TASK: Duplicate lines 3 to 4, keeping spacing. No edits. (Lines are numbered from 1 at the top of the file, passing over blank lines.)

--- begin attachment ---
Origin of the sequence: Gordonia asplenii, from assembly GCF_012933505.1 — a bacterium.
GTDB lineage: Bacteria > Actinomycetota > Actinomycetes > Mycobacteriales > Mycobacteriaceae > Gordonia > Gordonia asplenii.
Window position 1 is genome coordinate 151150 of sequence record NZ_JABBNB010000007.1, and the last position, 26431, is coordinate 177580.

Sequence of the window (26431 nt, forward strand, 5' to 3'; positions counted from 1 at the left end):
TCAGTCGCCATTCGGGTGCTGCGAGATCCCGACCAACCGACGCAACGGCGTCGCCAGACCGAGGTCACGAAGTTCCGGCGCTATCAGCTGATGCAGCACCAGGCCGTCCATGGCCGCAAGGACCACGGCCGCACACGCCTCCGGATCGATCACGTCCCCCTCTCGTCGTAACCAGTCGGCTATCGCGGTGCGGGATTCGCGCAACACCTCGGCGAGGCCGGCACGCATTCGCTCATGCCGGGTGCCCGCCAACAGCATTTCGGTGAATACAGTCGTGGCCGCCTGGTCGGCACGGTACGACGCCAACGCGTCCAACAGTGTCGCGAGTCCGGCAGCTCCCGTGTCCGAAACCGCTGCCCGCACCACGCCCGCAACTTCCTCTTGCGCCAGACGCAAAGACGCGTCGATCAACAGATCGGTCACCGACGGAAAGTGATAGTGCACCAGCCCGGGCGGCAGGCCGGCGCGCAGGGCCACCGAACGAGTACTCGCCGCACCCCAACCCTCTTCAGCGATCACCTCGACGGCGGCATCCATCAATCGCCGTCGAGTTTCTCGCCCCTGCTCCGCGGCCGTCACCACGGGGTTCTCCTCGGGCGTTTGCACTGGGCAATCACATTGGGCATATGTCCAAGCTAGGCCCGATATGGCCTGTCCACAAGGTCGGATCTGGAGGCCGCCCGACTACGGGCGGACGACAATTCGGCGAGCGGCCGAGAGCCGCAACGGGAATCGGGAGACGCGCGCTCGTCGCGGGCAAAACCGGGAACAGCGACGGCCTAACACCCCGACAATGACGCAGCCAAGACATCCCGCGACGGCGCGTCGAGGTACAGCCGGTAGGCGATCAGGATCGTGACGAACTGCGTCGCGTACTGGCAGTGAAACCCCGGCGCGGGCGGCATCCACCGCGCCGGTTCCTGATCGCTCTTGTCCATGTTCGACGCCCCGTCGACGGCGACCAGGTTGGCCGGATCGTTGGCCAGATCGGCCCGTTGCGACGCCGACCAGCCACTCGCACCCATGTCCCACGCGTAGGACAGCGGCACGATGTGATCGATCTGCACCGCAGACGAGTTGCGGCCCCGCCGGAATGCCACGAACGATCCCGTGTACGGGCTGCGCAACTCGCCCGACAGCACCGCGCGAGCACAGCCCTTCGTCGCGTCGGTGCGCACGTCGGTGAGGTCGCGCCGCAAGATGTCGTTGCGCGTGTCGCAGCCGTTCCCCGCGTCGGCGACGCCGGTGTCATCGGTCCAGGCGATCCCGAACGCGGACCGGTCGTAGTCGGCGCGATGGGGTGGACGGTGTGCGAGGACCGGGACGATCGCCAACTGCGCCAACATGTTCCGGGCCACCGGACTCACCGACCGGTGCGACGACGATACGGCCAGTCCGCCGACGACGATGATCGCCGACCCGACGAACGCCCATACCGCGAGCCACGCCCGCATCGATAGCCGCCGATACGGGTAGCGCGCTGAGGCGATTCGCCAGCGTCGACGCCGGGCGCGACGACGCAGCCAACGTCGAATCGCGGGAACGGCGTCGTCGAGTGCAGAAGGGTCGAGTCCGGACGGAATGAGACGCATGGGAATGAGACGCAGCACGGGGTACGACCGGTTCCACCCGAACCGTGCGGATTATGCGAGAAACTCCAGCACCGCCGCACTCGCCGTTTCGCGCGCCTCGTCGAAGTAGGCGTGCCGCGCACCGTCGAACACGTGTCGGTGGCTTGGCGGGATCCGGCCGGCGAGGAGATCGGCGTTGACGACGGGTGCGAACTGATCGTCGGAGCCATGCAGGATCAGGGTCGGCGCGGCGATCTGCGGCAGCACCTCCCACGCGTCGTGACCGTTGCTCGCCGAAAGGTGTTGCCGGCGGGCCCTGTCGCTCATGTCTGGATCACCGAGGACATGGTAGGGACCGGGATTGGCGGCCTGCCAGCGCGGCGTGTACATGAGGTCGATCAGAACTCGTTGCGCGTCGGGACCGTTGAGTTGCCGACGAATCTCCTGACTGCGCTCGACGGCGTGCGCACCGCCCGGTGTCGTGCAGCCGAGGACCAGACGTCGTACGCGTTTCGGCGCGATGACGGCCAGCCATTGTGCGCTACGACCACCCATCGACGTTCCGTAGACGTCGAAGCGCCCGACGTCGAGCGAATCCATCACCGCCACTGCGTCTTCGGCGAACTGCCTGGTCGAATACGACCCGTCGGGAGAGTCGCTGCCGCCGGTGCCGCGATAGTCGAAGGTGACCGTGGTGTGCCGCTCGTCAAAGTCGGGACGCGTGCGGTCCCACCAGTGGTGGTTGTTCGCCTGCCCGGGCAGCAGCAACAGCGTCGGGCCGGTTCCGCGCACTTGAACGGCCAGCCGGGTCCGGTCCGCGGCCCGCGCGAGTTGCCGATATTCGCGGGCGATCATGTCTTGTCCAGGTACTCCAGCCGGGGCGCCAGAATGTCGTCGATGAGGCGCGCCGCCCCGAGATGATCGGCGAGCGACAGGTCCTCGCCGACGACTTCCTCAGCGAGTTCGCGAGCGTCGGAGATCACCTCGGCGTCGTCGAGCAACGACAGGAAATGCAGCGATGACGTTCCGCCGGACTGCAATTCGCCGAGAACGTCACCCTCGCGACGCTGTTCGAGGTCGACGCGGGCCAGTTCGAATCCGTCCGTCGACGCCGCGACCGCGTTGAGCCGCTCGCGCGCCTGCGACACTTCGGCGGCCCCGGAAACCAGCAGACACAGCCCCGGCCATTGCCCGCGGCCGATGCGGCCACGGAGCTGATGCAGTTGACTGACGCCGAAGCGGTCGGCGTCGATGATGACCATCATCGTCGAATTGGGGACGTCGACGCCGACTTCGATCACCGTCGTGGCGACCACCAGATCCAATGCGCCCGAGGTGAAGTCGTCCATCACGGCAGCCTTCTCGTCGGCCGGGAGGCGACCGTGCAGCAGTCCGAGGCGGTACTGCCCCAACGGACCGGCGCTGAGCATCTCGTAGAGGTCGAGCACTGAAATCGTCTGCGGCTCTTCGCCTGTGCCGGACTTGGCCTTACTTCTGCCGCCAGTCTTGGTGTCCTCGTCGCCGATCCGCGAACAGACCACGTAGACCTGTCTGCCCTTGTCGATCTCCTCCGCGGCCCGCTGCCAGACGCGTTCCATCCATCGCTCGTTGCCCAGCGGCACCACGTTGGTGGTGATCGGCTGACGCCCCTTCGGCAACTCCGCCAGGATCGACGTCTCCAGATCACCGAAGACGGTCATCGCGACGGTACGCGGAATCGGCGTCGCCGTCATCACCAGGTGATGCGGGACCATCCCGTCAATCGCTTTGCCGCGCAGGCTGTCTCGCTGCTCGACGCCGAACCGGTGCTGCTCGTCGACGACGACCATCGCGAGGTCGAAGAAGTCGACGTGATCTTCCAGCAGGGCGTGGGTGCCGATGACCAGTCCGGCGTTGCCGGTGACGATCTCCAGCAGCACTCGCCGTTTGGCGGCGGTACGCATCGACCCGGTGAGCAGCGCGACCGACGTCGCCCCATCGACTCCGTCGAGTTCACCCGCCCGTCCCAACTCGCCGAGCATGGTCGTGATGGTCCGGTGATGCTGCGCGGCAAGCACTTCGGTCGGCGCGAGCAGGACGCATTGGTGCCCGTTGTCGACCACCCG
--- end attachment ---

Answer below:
Window position 1 is genome coordinate 151150 of sequence record NZ_JABBNB010000007.1, and the last position, 26431, is coordinate 177580.

Sequence of the window (26431 nt, forward strand, 5' to 3'; positions counted from 1 at the left end):